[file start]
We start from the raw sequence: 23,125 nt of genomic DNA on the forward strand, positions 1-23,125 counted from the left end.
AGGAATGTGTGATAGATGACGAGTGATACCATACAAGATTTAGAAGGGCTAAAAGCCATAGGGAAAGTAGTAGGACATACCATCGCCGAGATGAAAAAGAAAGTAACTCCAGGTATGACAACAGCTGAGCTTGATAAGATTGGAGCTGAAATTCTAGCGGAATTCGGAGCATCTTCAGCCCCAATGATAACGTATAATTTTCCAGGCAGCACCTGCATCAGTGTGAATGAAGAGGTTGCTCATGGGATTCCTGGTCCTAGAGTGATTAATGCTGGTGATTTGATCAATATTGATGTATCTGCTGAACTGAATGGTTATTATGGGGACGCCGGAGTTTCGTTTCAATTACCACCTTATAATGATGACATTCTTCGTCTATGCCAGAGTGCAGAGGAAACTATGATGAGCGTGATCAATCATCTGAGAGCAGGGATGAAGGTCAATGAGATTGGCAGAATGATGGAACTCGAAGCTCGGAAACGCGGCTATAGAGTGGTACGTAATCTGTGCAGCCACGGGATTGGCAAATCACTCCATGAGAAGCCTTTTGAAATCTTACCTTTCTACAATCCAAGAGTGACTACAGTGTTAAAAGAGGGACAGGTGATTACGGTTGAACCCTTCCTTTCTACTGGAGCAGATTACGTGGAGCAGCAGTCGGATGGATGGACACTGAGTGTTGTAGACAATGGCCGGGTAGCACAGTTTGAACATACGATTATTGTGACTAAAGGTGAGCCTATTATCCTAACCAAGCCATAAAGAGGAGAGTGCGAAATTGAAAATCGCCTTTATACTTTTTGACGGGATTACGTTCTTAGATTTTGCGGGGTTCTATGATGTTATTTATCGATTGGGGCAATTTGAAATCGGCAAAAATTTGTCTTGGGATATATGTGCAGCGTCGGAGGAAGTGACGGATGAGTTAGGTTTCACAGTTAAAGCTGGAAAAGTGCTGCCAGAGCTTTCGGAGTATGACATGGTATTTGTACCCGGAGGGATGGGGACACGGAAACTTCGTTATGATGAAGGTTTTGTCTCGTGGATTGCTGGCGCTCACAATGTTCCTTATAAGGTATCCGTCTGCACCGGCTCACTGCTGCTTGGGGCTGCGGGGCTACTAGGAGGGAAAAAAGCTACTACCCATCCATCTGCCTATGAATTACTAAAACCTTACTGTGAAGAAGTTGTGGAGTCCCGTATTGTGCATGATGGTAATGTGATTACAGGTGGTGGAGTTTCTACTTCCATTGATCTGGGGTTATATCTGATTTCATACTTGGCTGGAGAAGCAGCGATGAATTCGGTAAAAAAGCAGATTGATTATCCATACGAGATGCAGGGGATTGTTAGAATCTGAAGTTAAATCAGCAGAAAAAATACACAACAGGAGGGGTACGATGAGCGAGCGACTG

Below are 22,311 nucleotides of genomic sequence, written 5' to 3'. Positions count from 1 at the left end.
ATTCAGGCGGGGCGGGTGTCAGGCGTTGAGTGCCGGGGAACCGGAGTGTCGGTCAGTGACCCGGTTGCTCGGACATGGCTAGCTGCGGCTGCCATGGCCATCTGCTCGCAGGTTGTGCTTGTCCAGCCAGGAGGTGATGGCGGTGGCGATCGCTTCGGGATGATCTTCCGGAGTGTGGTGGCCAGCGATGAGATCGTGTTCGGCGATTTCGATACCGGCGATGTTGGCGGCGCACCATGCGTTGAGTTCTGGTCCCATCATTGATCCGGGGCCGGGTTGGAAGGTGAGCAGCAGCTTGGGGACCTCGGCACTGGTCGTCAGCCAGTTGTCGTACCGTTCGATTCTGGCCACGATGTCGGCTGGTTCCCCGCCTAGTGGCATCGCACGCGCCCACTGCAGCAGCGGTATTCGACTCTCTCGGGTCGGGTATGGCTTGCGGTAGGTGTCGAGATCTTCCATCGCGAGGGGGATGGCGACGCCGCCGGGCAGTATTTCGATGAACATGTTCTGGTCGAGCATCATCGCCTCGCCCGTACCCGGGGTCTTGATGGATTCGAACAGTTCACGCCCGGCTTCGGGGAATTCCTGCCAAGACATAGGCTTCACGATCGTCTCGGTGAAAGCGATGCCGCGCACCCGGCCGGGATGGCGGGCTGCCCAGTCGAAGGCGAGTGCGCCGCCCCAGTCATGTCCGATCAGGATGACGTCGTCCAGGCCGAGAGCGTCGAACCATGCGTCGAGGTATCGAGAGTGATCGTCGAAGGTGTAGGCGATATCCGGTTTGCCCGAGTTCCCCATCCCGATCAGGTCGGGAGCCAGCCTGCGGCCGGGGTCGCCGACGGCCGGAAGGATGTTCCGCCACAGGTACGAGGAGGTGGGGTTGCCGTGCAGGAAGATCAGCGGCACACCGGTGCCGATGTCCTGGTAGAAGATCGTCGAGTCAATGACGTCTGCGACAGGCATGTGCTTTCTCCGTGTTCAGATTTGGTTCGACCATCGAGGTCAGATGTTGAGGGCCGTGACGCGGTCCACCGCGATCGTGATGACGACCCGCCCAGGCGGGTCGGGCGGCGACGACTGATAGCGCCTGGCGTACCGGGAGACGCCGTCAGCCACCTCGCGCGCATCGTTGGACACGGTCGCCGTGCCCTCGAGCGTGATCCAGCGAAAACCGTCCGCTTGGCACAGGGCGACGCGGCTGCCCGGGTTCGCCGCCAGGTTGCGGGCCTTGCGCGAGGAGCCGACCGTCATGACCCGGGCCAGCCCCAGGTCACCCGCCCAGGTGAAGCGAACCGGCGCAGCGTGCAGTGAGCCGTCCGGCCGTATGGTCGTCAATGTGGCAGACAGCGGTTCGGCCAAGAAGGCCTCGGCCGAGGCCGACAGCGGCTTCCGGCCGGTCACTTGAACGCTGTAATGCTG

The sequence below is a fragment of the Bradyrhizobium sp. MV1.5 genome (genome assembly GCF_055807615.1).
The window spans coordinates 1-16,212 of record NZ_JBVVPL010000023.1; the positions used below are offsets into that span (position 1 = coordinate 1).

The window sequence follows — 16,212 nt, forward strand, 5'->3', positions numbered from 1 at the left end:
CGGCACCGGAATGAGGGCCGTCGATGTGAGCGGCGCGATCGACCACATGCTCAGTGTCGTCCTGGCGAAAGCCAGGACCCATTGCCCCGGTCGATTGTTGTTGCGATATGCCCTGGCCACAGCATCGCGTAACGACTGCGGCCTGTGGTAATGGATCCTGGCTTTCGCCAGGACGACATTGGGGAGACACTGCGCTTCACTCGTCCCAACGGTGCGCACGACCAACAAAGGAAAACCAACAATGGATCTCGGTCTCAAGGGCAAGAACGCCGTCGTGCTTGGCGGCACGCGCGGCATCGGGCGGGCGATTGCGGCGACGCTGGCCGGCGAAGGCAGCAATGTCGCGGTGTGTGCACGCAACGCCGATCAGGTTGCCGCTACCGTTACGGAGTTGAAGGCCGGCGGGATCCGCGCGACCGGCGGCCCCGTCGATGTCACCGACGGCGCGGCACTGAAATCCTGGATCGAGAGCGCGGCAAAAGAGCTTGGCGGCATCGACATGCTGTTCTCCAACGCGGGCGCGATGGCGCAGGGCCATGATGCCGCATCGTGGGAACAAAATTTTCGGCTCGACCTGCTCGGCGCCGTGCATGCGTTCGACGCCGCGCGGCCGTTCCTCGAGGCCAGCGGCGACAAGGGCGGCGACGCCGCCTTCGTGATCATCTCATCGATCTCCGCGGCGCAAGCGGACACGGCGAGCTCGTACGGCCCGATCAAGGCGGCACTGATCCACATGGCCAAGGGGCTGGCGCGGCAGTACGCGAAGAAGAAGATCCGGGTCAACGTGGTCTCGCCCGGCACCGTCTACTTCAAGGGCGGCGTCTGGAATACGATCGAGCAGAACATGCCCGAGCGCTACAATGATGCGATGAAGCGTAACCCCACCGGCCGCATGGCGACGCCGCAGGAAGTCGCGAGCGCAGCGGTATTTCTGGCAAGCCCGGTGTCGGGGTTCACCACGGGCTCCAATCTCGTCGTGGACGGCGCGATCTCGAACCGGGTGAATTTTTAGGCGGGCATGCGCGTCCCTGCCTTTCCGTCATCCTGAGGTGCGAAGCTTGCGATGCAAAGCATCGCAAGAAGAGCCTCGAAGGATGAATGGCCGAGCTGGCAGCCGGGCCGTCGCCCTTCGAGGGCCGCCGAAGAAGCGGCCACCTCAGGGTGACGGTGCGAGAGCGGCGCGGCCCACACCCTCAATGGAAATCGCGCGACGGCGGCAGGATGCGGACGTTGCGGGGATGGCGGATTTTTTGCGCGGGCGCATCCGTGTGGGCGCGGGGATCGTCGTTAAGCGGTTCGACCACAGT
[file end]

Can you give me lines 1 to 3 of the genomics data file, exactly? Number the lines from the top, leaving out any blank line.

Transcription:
We start from the raw sequence: 23,125 nt of genomic DNA on the forward strand, positions 1-23,125 counted from the left end.
AGGAATGTGTGATAGATGACGAGTGATACCATACAAGATTTAGAAGGGCTAAAAGCCATAGGGAAAGTAGTAGGACATACCATCGCCGAGATGAAAAAGAAAGTAACTCCAGGTATGACAACAGCTGAGCTTGATAAGATTGGAGCTGAAATTCTAGCGGAATTCGGAGCATCTTCAGCCCCAATGATAACGTATAATTTTCCAGGCAGCACCTGCATCAGTGTGAATGAAGAGGTTGCTCATGGGATTCCTGGTCCTAGAGTGATTAATGCTGGTGATTTGATCAATATTGATGTATCTGCTGAACTGAATGGTTATTATGGGGACGCCGGAGTTTCGTTTCAATTACCACCTTATAATGATGACATTCTTCGTCTATGCCAGAGTGCAGAGGAAACTATGATGAGCGTGATCAATCATCTGAGAGCAGGGATGAAGGTCAATGAGATTGGCAGAATGATGGAACTCGAAGCTCGGAAACGCGGCTATAGAGTGGTACGTAATCTGTGCAGCCACGGGATTGGCAAATCACTCCATGAGAAGCCTTTTGAAATCTTACCTTTCTACAATCCAAGAGTGACTACAGTGTTAAAAGAGGGACAGGTGATTACGGTTGAACCCTTCCTTTCTACTGGAGCAGATTACGTGGAGCAGCAGTCGGATGGATGGACACTGAGTGTTGTAGACAATGGCCGGGTAGCACAGTTTGAACATACGATTATTGTGACTAAAGGTGAGCCTATTATCCTAACCAAGCCATAAAGAGGAGAGTGCGAAATTGAAAATCGCCTTTATACTTTTTGACGGGATTACGTTCTTAGATTTTGCGGGGTTCTATGATGTTATTTATCGATTGGGGCAATTTGAAATCGGCAAAAATTTGTCTTGGGATATATGTGCAGCGTCGGAGGAAGTGACGGATGAGTTAGGTTTCACAGTTAAAGCTGGAAAAGTGCTGCCAGAGCTTTCGGAGTATGACATGGTATTTGTACCCGGAGGGATGGGGACACGGAAACTTCGTTATGATGAAGGTTTTGTCTCGTGGATTGCTGGCGCTCACAATGTTCCTTATAAGGTATCCGTCTGCACCGGCTCACTGCTGCTTGGGGCTGCGGGGCTACTAGGAGGGAAAAAAGCTACTACCCATCCATCTGCCTATGAATTACTAAAACCTTACTGTGAAGAAGTTGTGGAGTCCCGTATTGTGCATGATGGTAATGTGATTACAGGTGGTGGAGTTTCTACTTCCATTGATCTGGGGTTATATCTGATTTCATACTTGGCTGGAGAAGCAGCGATGAATTCGGTAAAAAAGCAGATTGATTATCCATACGAGATGCAGGGGATTGTTAGAATCTGAAGTTAAATCAGCAGAAAAAATACACAACAGGAGGGGTACGATGAGCGAGCGACTG

Below are 22,311 nucleotides of genomic sequence, written 5' to 3'. Positions count from 1 at the left end.